Whenever there's another release of previously secret documents, the U.S. military establishment prefers to keep secret, the official response is always that secrecy is necessary to "protect" the foot-soldiers on the ground in foreign lands. What they are to be protected from is never spelled out, but we are supposed to assume that the victims of whatever wrong-doing is being exposed will be motivated to exact revenge, if and when they learn who actually did the wrong. This implied explanation only makes sense, if one assumes that the victims of torture and their relatives and enemies don't already know who was/is responsible. It assumes, perhaps, that the victims of detention and deprivation are like the captives in Plato's cave, unable to understand what was going on because they were deprived of the opportunity to see their captors by capture hoods, bright lights or masks. Or expects the public to swallow another myth in the interest of national security.
The truth is, I would argue, that the assertion is literally correct. The foot-soldiers do require protection and secrecy is the tool. Where we go wrong is in our assumptions about who/what the troops on the ground are to be "protected" from. It's not the victims of atrocious behavior, who have known their enemy from the start and, when possible, have already exacted their revenge. That, after all, is what the IEDs were all about. No, what the American military personnel on the ground in foreign lands need to be protected from is themselves. Or, to be more specific, they need to be protected from having their sense of guilt, keeping them in thrall to their superiors, relieved.
The modern American military establishment is, not unlike the Mafia, a protection racket. Protection is the key to unlawful behavior being carried out on all levels with impunity. At the base, there's the extraction of resources or monetary contributions (in the case of Iraq, it was mainly the free range on land for military purposes that was extracted from the local population) in exchange for a promise not to take what is wanted by brute force. At the level of those who actually effect the extraction and occupation of a territory -- i.e. the boots on the ground -- "protection" involves the assurance from higher ups that the extortion and any necessary ancillary use of physical aggression in the face of non-compliance is not only justified, but won't be exposed to the risk of retaliation. The promise of secrecy serves both as a security blanket for the inadvertent evil doers (American soldiers don't volunteer to be killers; they are sincere in their belief that their mission is to protect), and as a glue to keep the troops in line and maintain "cohesion." It is, as Pentagon spokespersons frequently protest, about the morale of the unit -- not the individual person, but the group.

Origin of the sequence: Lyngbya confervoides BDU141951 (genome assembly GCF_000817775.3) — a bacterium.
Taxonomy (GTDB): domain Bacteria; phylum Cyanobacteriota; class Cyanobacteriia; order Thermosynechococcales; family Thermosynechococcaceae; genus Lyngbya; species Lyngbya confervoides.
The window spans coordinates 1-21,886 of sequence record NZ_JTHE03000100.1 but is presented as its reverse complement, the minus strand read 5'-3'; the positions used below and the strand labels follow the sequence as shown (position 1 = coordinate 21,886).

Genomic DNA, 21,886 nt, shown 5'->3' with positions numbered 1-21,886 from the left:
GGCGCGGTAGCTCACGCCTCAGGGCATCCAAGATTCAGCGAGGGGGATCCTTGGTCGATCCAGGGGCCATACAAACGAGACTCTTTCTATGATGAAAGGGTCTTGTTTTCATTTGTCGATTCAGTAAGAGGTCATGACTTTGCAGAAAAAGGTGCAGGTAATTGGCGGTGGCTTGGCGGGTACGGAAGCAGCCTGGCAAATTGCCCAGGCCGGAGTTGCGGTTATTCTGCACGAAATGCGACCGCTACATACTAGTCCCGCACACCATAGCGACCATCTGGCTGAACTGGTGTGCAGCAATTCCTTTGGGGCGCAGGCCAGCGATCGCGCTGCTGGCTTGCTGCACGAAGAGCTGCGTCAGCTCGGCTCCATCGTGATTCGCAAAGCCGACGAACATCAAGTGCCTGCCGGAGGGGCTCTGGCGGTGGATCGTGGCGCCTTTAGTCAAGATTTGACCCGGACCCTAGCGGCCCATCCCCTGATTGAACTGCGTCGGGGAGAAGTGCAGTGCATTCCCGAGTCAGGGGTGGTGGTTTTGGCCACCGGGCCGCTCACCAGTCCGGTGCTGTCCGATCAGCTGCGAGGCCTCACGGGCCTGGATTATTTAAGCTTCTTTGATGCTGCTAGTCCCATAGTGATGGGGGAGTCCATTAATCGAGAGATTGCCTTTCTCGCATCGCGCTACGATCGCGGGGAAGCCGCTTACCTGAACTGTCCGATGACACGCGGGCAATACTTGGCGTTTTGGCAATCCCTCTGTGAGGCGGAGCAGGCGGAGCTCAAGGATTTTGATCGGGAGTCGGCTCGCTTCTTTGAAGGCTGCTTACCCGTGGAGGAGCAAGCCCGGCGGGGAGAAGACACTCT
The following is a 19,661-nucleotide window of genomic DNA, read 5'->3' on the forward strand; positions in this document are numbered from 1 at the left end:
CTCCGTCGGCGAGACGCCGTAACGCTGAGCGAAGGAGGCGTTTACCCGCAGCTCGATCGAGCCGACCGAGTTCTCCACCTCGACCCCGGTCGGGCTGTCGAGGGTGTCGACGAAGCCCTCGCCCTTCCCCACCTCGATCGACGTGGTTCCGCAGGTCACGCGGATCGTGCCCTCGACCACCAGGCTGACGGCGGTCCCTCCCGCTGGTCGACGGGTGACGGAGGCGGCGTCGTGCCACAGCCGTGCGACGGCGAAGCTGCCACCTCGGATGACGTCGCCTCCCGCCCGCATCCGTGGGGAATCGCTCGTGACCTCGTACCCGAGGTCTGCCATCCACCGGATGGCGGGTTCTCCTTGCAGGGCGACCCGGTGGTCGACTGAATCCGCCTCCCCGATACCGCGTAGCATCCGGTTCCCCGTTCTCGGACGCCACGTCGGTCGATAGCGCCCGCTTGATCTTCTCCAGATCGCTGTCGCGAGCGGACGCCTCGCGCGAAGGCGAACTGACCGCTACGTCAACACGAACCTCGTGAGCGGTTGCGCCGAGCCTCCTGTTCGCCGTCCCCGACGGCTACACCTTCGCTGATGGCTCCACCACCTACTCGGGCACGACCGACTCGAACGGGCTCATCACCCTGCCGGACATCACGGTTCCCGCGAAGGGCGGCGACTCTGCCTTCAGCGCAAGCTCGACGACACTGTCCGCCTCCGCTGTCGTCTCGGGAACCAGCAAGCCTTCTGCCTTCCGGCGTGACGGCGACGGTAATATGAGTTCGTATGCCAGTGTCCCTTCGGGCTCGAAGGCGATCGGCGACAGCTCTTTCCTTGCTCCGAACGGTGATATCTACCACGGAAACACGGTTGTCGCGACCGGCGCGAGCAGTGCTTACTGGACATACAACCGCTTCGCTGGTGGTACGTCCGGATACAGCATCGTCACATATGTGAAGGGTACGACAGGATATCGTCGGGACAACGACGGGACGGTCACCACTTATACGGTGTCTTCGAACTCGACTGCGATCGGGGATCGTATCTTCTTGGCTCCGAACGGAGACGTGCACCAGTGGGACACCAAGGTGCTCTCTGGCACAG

Secrecy is an organizational tool. That's why private corporations insist on it, as well. The object is not so much to prevent the outside world from knowing what's going on, as it is to keep the members of the organization subordinate to the mission and the hierarchy that directs it. Independent individual action needs to be discouraged, even rooted out, if possible. Keeping a secret creates a bond. Keeping a guilty secret creates a stronger bond. Which is why the insistence, on human rights grounds, that the rule, which forbids the discussion of personal preferences regarding sexual relations (DADT), must be repealed is such a problem for the Pentagon.